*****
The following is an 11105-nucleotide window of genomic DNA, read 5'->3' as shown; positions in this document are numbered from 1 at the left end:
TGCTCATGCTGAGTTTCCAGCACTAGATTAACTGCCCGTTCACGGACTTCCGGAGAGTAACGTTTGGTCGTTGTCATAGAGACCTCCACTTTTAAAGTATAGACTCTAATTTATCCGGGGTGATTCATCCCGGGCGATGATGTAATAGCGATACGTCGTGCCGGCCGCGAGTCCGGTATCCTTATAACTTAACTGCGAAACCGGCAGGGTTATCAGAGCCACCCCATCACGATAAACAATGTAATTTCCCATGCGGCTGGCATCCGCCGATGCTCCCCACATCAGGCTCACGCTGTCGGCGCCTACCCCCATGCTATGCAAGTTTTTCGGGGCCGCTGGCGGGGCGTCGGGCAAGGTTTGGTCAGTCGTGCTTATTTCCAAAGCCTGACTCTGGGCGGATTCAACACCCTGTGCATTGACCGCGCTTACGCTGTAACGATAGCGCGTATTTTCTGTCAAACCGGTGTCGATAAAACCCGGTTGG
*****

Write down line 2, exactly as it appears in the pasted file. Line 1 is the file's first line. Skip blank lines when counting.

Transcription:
TGCTCATGCTGAGTTTCCAGCACTAGATTAACTGCCCGTTCACGGACTTCCGGAGAGTAACGTTTGGTCGTTGTCATAGAGACCTCCACTTTTAAAGTATAGACTCTAATTTATCCGGGGTGATTCATCCCGGGCGATGATGTAATAGCGATACGTCGTGCCGGCCGCGAGTCCGGTATCCTTATAACTTAACTGCGAAACCGGCAGGGTTATCAGAGCCACCCCATCACGATAAACAATGTAATTTCCCATGCGGCTGGCATCCGCCGATGCTCCCCACATCAGGCTCACGCTGTCGGCGCCTACCCCCATGCTATGCAAGTTTTTCGGGGCCGCTGGCGGGGCGTCGGGCAAGGTTTGGTCAGTCGTGCTTATTTCCAAAGCCTGACTCTGGGCGGATTCAACACCCTGTGCATTGACCGCGCTTACGCTGTAACGATAGCGCGTATTTTCTGTCAAACCGGTGTCGATAAAACCCGGTTGG